Easily the best album the group ever recorded, Nicely Out Of Tune is one of the prettiest folk-rock albums of the late 1960s. If Lindisfarne had never recorded anything else, they'd be one of the most fondly remembered acts of their era just for this album. "Lady Eleanor" is a very pretty tune that manages to incorporate elegant mandolin over some heavy rock riffing. "Road To Kingdom Come" is closer in spirit to the group's usual pub-rock sound, a singalong-type number with lots of really crunchy harmonica, mandolin, and fiddle, and a really catchy chorus – "Jackhammer Blues" is pretty nearly as good a rocker. But "Winter Song" is one of the gentlest, most haunting folk ballads of its period, almost too pretty to have come from a rock band, and "Alan In The River With Flowers" isn't far behind. The rest is in the same class and league, and as a bonus the CD contains two lost B-sides, "Knackers Yard Blues" and "Nothing But The Marvelous Is Beautiful" – they're not bad, either.
Some find Karen Dalton's voice difficult to listen to, and despite the Billie Holiday comparisons, it is rougher going than Lady Day. But Dalton's vocals aren't that hard to take, and they are expressive; like Buffy Sainte-Marie, it just does take some getting used to because of their unconventional timbre. Her debut album has a muted folk-rock feel reminiscent of Fred Neil's arrangements in the mid-'60s, unsurprising since Neil's Capitol-era producer, Nick Venet, produced this disc too, and since Dalton, a friend of Neil, covered a couple of Neil songs here ("Little Bit of Rain," "Blues on the Ceiling"). Although clocking in at a mere ten songs, it covers a lot of ground, from Tim Hardin, Jelly Roll Morton, and Leadbelly to the traditional folk song "Ribbon Bow" and the Eddie Floyd/Booker T. Jones-penned soul tune "I Love You More Than Words Can Say." The record is interesting and well done, but would have been far more significant if it had come out five years or so earlier. By 1969 such singers were expected to write much of their own material (Dalton wrote none), and to embrace rock instrumentation less tentatively.
Though it was released only a year after The Best of the Lovin' Spoonful, during which the group had made only one more new studio album, The Best of the Lovin' Spoonful, Volume Two was the equal of the first volume in quality…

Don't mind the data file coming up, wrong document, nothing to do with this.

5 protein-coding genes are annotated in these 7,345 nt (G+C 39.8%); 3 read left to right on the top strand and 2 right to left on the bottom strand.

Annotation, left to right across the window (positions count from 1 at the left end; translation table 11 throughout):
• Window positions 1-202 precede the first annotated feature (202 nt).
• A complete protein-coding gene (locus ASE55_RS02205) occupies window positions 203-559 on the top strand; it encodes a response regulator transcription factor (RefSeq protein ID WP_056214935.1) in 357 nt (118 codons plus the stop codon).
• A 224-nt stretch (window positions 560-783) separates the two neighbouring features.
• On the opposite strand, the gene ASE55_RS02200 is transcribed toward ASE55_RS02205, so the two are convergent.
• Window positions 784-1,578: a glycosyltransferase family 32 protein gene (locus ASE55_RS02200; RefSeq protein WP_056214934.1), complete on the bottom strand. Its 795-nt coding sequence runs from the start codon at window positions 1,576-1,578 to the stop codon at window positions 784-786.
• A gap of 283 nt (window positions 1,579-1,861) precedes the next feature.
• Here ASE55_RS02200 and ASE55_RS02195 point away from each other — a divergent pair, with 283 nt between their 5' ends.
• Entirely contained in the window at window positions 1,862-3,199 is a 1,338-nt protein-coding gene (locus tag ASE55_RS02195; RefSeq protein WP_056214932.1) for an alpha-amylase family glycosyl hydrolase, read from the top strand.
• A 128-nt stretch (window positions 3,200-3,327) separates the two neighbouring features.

Features 24 bit remastering and comes with a mini-description. The 1960's represented a very interesting time for musicians of all genres; three particular reasons began a trend for future generations of musical artists. The Beach Boys, The Beatles, and The Rolling Stones were the 3 reasons which permanently altered the musical landscape and basically made it impossible for stars of the past to remain economically viable in the present. The only 2 exceptions to the rule of course were Mel Tormé and Frank Sinatra.
Tune In, Turn On (subtitled To the Hippest Commercials of the Sixties) is an album by Benny Golson featuring music from television advertisements recorded in 1967 and released on the Verve label.
Bart&Baker will release their first ever Remix collection, simply titled Bart&Baker Remixed. Fuelled with killer versions taken from their first EPs, it contains brand new remixes from the likes of KeX, DJ Mibor and Skeewiff, as well as the brand new track, a glorious cover of a Ray Charles “Swingnova” classic from the sixties. The German-Israeli singer Maya Saban and her Band are Jewdyssee. They have devoted themselves to revitalising the pearls of Jewish/Yiddish culture bringing back to life what was once considered to be virtually extinct.
Clifford Brown: "Best Coast Jazz" is the Five Star bookend session to "Clifford Brown All Stars", both having been recorded at the same session in Los Angeles in 1954. On the vinyl LP, each song took up a side, allowing for plenty of blowing room. "BCJ" would be released in 1955. One year later, Clifford Brown (and pianist Richie Powell and wife) would be dead from a car wreck on the Penn Turnpike during a rainstorm. Thus altering the course of jazz trumpet history in one tragic act. "CBAS" would be hurriedly released following the accident and we would once again shake our heads at the tremendous loss of trumpet genius Clifford Brown.
Features 24 bit remastering and comes with a mini-description. Recorded live at the 1971 Montreux Jazz Festival, the blistering Mongo at Montreux captures Mongo Santamaria in the absolute prime of his career, embracing all facets of his expansive musical vision for a set that is far more than the sum of its parts. Spanning from soulful Latin boogaloo grooves like "Come Candela" to psychedelic jazz renditions of pop hits like the Temptations' "Cloud Nine" to straight-up funk excursions like "Climax," Mongo at Montreux is relentlessly energetic music genetically engineered for dancing – most impressive of all is "Conversation in Drums," a virtual primer in Latin percussion.